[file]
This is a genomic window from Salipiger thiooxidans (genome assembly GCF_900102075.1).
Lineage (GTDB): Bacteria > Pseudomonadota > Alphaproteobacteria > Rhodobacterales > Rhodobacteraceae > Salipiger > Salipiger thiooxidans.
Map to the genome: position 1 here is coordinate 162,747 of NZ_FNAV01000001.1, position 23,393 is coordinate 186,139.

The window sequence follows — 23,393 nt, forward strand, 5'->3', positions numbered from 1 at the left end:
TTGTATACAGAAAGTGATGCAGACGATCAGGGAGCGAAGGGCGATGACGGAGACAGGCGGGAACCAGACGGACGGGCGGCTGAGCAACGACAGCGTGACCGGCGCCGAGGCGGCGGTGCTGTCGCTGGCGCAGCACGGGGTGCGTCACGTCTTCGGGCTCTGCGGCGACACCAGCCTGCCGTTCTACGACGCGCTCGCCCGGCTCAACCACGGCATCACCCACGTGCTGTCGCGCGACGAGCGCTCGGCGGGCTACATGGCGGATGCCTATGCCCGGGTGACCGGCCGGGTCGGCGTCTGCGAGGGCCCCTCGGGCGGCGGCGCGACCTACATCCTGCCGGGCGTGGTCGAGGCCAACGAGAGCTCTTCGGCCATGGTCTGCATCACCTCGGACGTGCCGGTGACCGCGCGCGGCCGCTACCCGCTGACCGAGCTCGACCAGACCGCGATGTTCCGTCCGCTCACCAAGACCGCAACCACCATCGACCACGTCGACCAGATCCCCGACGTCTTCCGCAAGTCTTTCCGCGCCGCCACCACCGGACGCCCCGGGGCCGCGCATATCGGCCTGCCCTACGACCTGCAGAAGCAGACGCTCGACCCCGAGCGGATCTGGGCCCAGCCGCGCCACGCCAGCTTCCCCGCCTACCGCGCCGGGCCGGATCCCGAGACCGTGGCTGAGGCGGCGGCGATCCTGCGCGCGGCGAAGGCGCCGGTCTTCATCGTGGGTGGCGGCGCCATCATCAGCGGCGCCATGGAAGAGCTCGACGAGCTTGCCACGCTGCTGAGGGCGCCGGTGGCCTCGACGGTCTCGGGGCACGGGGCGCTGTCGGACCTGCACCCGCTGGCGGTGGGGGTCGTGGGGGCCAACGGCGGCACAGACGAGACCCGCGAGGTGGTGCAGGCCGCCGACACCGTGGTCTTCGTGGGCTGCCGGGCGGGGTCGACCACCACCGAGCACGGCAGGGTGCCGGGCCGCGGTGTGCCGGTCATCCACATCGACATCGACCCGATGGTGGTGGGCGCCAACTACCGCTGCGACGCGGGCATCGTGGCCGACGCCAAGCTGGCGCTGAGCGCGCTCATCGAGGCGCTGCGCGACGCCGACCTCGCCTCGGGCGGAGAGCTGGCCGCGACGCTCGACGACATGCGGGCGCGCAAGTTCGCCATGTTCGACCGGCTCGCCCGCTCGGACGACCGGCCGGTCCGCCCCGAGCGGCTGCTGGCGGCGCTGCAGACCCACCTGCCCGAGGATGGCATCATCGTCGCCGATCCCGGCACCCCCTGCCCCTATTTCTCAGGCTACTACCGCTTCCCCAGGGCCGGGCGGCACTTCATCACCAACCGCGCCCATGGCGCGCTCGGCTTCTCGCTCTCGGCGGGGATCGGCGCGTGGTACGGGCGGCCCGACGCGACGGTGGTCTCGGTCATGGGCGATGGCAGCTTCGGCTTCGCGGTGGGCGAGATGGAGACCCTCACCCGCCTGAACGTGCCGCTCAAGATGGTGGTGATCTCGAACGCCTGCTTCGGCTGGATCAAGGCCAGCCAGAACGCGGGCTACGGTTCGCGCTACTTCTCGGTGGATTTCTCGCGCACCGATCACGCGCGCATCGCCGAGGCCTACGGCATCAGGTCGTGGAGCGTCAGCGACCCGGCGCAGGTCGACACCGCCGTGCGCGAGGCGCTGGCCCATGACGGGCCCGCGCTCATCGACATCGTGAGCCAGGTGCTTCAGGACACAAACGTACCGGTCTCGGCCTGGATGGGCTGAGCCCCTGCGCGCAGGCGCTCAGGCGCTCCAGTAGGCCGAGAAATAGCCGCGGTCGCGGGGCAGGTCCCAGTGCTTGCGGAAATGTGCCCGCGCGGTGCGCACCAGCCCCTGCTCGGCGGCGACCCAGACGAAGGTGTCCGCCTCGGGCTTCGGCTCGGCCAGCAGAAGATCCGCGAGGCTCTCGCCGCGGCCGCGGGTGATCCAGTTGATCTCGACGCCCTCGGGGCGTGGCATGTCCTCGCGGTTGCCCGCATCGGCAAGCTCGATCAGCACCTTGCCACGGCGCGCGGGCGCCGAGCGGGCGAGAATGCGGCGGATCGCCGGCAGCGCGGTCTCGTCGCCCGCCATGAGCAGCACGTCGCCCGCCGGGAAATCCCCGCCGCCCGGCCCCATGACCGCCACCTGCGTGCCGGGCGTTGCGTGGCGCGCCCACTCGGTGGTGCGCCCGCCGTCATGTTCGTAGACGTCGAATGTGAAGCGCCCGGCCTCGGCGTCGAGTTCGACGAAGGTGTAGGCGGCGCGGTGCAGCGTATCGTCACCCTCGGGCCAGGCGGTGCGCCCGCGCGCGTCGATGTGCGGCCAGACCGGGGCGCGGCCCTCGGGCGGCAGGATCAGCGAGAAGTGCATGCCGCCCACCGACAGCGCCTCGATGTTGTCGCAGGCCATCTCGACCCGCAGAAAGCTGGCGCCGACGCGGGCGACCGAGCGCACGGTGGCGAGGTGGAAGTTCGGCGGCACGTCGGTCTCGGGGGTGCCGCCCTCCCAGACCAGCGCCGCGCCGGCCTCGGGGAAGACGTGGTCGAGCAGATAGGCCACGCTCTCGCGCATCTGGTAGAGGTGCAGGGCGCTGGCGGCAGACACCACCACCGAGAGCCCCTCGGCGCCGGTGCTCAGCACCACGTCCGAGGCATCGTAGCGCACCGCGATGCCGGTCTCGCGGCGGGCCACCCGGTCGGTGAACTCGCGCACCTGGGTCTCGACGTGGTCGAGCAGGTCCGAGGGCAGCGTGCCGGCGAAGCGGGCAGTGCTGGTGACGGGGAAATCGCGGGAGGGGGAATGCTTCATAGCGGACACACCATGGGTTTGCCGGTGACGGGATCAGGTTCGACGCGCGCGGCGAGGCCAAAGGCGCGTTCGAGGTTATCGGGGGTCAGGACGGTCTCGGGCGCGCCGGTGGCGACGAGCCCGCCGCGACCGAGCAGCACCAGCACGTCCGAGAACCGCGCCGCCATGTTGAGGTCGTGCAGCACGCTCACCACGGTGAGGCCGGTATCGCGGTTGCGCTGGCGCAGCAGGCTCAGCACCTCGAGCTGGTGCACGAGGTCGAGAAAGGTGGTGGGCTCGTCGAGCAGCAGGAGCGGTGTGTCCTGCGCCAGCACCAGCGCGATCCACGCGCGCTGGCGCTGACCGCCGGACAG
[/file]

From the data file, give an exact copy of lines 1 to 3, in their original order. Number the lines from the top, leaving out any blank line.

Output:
This is a genomic window from Salipiger thiooxidans (genome assembly GCF_900102075.1).
Lineage (GTDB): Bacteria > Pseudomonadota > Alphaproteobacteria > Rhodobacterales > Rhodobacteraceae > Salipiger > Salipiger thiooxidans.
Map to the genome: position 1 here is coordinate 162,747 of NZ_FNAV01000001.1, position 23,393 is coordinate 186,139.